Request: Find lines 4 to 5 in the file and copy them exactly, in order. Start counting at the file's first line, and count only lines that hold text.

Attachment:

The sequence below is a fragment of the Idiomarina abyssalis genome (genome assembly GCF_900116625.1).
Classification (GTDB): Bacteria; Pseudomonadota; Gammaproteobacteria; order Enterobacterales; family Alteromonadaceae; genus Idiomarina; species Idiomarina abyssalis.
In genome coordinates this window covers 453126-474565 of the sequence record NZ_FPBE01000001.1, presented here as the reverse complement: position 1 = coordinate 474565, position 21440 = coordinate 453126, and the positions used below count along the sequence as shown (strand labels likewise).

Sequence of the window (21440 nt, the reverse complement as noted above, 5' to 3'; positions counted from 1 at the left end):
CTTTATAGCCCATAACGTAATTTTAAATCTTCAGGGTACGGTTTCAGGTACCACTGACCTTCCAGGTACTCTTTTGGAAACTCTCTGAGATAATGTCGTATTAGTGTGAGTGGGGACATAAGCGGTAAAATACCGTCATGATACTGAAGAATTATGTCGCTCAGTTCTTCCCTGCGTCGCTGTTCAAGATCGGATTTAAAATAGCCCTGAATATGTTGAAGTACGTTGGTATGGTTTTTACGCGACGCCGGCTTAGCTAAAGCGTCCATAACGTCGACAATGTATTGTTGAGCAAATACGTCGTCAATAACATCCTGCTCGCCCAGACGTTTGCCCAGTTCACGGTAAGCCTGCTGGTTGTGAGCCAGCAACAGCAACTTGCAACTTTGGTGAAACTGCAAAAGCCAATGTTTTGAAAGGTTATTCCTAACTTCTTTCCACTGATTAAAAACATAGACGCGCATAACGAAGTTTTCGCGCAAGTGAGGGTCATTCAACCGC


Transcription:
Sequence of the window (21440 nt, the reverse complement as noted above, 5' to 3'; positions counted from 1 at the left end):
CTTTATAGCCCATAACGTAATTTTAAATCTTCAGGGTACGGTTTCAGGTACCACTGACCTTCCAGGTACTCTTTTGGAAACTCTCTGAGATAATGTCGTATTAGTGTGAGTGGGGACATAAGCGGTAAAATACCGTCATGATACTGAAGAATTATGTCGCTCAGTTCTTCCCTGCGTCGCTGTTCAAGATCGGATTTAAAATAGCCCTGAATATGTTGAAGTACGTTGGTATGGTTTTTACGCGACGCCGGCTTAGCTAAAGCGTCCATAACGTCGACAATGTATTGTTGAGCAAATACGTCGTCAATAACATCCTGCTCGCCCAGACGTTTGCCCAGTTCACGGTAAGCCTGCTGGTTGTGAGCCAGCAACAGCAACTTGCAACTTTGGTGAAACTGCAAAAGCCAATGTTTTGAAAGGTTATTCCTAACTTCTTTCCACTGATTAAAAACATAGACGCGCATAACGAAGTTTTCGCGCAAGTGAGGGTCATTCAACCGC